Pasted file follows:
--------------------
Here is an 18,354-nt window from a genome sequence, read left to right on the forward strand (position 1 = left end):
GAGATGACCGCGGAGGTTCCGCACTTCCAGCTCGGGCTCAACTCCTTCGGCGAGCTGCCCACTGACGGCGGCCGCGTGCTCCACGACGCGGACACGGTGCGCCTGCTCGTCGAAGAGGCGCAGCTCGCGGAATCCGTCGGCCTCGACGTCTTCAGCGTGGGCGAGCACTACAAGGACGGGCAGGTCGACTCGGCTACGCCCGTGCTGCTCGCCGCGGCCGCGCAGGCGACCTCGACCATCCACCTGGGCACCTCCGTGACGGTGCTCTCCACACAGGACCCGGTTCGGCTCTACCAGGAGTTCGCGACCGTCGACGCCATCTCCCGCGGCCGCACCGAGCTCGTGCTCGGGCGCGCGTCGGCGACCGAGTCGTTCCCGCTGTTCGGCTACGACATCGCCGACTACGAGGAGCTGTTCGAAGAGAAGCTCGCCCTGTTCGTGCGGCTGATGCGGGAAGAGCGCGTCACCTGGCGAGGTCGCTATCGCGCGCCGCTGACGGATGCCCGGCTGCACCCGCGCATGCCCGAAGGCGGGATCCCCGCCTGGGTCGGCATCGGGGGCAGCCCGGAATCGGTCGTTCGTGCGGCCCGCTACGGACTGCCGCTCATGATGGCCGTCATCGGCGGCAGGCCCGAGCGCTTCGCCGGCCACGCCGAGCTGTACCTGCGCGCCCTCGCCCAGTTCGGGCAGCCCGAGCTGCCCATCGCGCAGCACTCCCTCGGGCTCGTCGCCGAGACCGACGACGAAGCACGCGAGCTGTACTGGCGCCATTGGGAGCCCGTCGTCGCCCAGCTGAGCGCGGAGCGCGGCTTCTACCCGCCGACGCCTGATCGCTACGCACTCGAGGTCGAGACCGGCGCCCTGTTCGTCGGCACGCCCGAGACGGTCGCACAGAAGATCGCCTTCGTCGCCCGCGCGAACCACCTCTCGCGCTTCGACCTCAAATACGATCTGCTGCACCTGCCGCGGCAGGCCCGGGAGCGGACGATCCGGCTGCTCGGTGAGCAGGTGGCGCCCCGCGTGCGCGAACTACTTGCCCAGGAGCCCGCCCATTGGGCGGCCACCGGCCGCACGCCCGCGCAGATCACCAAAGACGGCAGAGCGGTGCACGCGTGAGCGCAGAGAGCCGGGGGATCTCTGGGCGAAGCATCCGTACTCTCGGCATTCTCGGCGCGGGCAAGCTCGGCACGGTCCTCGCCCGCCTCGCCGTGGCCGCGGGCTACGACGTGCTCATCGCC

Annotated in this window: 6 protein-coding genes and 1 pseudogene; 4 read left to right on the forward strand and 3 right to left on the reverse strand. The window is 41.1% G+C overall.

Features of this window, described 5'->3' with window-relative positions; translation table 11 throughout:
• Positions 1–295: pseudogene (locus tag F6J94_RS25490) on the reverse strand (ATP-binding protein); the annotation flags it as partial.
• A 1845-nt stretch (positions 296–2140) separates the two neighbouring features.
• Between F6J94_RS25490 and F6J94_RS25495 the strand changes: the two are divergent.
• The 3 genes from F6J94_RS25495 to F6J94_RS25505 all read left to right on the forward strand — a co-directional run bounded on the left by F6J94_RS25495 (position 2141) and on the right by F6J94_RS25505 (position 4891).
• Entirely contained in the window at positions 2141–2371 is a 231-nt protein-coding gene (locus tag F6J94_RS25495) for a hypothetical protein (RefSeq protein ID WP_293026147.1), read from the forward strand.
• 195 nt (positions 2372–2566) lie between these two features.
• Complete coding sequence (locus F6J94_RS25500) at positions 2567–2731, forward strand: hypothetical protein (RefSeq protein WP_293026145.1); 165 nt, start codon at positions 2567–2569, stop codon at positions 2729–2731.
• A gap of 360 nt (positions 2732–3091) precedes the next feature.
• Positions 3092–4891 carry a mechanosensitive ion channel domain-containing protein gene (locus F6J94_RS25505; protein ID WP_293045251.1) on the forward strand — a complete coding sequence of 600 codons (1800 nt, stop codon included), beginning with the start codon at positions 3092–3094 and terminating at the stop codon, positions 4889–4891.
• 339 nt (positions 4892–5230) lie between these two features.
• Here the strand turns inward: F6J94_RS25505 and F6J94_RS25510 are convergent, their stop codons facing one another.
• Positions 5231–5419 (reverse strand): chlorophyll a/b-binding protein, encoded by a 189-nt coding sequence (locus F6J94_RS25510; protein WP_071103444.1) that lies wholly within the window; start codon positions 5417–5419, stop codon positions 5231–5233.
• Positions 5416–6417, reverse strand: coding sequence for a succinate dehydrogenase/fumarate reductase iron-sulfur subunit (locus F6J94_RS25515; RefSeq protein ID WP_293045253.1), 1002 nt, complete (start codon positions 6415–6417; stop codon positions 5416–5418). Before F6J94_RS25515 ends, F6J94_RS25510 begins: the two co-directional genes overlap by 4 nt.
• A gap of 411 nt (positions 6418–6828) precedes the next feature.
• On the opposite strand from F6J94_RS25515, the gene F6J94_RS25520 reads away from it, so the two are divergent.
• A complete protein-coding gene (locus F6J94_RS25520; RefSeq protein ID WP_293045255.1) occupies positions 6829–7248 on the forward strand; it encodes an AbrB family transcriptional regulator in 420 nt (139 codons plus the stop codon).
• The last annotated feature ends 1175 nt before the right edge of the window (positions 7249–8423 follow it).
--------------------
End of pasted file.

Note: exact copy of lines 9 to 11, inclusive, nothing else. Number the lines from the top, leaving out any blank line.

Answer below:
• Entirely contained in the window at positions 2141–2371 is a 231-nt protein-coding gene (locus tag F6J94_RS25495) for a hypothetical protein (RefSeq protein ID WP_293026147.1), read from the forward strand.
• 195 nt (positions 2372–2566) lie between these two features.
• Complete coding sequence (locus F6J94_RS25500) at positions 2567–2731, forward strand: hypothetical protein (RefSeq protein WP_293026145.1); 165 nt, start codon at positions 2567–2569, stop codon at positions 2729–2731.